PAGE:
Even that might not help. As CFO.com reported last week, two of Enron’s liability insurers, The St. Paul Mercury Insurance Co. and Royal Insurance Company of America, claim that fraud charges leveled against Enron effectively abrogate the company’s D&O policies. Peter Taffae, CEO of wholesale underwriter e-perils.com, isn’t convinced the two insurers are off the hook, however. Taffae says that fraud exclusions only kick in if a company is actually convicted of fraud—not just charged with it. And he notes that more than 80 percent of D&O claims cases are settled before they reach a jury.
Taffae does point out, however, that committee members do face some real perils these days—particularly if a company they audit ends up going bankrupt or gets entangled in a financial scandal. The biggest worry for board members: not having enough D&O coverage. Recent press reports, for example, set Enron’s total liability insurance at $435 million. But Taffae doesn’t think that’s enough to cover all the lawsuits. He points out that the second-largest corporate financial scandal to date—the fraud charges leveled against Cendant Corp.—ultimately cost $2.8 billion in security litigation costs.
Insurance experts also note that, since most D&O policies are written to cover litigation costs associated with individuals and/or a company in aggregate, creditors and shareholders can quickly deplete the “entity” coverage. That can leave directors with little protection against individual suits. One way out of the indemnity mess, notes Taffae, is for companies to buy a “side A only” policy that only covers individuals. Corporations can cut the cost of such a policy by layering it on top of all other coverage.
For his part, attorney Winer thinks the SEC should consider setting up a safe harbor for audit committee members. He believes many potential committee members will now need some convincing to sign on with a company. By his lights, Winer believes the commission should set guidelines that detail what is expected of audit committee members. If the directors do the right thing, then he believes they should be shielded from lawsuits.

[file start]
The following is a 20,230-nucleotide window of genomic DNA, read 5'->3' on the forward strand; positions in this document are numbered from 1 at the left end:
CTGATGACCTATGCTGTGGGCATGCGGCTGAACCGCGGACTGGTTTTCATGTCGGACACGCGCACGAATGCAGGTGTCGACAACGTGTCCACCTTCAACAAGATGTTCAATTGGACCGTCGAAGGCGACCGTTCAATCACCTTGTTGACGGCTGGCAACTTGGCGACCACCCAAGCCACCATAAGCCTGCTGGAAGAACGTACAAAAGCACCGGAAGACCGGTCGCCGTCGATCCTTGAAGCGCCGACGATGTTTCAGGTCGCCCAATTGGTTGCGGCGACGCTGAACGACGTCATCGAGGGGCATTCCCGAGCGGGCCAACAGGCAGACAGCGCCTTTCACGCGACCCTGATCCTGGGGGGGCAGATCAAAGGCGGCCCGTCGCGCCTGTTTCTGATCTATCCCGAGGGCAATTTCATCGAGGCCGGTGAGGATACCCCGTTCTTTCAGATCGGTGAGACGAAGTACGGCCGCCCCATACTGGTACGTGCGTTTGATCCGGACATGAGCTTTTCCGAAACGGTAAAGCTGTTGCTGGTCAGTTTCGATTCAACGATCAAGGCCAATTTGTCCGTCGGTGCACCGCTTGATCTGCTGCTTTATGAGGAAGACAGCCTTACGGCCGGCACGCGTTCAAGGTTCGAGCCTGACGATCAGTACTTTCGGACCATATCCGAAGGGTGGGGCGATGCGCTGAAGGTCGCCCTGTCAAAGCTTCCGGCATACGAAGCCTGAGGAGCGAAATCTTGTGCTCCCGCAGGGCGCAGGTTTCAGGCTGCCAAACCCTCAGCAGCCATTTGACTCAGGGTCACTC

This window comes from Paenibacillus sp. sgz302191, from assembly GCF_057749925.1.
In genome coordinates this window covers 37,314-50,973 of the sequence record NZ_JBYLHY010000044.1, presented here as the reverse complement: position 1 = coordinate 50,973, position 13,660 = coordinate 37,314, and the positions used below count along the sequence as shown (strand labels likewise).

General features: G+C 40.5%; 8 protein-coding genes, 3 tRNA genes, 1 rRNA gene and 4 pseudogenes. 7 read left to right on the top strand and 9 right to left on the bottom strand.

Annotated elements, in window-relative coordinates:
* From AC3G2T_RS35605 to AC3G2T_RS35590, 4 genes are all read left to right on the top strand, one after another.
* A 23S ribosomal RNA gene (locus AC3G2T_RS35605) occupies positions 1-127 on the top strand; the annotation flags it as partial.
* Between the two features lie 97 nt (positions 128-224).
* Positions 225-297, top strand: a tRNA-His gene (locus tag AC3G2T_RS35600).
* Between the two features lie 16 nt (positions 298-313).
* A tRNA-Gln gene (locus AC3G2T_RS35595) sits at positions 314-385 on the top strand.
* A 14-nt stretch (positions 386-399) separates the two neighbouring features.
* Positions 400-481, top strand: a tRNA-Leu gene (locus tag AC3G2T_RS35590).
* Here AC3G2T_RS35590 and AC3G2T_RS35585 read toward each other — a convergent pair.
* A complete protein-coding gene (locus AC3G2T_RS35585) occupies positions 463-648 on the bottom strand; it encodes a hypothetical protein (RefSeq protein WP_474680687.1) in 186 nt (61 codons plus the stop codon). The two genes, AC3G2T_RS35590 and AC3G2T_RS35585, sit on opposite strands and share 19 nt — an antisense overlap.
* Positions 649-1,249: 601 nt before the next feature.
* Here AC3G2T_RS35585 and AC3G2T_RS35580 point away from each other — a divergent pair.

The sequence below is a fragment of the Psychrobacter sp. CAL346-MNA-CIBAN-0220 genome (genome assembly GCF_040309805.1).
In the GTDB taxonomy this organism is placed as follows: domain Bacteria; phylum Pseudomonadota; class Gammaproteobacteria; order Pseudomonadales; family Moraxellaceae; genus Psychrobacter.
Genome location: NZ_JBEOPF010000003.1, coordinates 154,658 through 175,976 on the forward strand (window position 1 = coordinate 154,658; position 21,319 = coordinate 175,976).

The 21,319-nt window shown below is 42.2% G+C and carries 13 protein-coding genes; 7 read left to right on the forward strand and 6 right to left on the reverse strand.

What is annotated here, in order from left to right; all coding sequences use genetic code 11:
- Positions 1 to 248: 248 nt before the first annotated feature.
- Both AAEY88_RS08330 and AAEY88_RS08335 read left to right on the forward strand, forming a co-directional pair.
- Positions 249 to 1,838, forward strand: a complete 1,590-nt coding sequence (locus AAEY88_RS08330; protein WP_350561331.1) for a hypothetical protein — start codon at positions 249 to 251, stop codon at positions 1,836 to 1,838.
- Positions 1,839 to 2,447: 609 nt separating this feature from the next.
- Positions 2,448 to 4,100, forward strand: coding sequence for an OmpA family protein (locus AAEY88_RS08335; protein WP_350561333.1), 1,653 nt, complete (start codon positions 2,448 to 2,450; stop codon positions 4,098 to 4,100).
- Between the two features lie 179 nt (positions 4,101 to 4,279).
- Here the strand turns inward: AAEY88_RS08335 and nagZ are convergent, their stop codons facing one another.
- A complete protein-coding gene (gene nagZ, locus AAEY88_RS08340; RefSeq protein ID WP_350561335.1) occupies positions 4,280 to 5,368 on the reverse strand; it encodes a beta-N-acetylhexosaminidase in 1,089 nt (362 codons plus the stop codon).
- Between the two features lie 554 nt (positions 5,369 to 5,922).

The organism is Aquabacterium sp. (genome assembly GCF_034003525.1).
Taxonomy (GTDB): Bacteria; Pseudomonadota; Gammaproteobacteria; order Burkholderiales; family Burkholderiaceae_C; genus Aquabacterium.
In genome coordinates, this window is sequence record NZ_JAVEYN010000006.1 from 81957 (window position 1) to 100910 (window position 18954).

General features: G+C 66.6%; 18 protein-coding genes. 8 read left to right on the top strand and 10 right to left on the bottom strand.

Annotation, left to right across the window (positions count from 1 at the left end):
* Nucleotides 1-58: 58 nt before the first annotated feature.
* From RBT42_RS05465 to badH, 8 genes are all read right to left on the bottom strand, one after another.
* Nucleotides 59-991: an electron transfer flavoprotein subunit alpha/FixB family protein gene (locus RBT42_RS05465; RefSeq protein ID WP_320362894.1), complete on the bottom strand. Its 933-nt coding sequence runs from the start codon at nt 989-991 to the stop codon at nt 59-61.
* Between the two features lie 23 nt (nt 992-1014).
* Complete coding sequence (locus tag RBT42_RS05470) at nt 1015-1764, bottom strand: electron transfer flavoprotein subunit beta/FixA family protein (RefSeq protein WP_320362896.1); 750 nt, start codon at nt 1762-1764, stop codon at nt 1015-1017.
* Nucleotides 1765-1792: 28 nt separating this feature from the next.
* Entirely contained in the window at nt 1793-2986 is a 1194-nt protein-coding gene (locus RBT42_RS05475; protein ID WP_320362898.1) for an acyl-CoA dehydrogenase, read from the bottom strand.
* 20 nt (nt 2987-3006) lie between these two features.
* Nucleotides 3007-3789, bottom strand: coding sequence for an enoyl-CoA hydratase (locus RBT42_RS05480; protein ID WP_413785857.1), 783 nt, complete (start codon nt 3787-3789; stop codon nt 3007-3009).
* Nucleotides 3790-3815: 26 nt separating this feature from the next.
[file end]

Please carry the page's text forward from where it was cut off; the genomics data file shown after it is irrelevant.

No Horse Heads, Please
In theory, doing the right thing should not be all that tough. “You don’t have to be a CPA or understand the intricacies of the Financial Accounting Standards Board rules to sit on the audit committee,” declares Nell Minow, the famed corporate governance activist. “But you do have to have common sense and the courage to do what is expected of you.”
You also need to know what’s going on at a company—and therein lies the rub. Minow recalls an instance in which a lower-level company accountant was fired before she could meet with the audit committee because the junior staffer criticized the company CFO’s accounting practices. The finance chief was eventually fired.
While avoiding that sort of scenario could prove nearly impossible, Minow says audit committee members must be firm in their demands. If members of a company’s audit committee read about a problem at that company in a newspaper—rather than hearing about it first from senior management—she believes those managers should be fired. In fact, when it comes to reporting to the audit committee, she says senior corporate officers should be required to follow the Godfather approach. And that is? As Robert Duvall said in the movie, “Mr. Corleone is a man who insists on hearing bad news immediately.”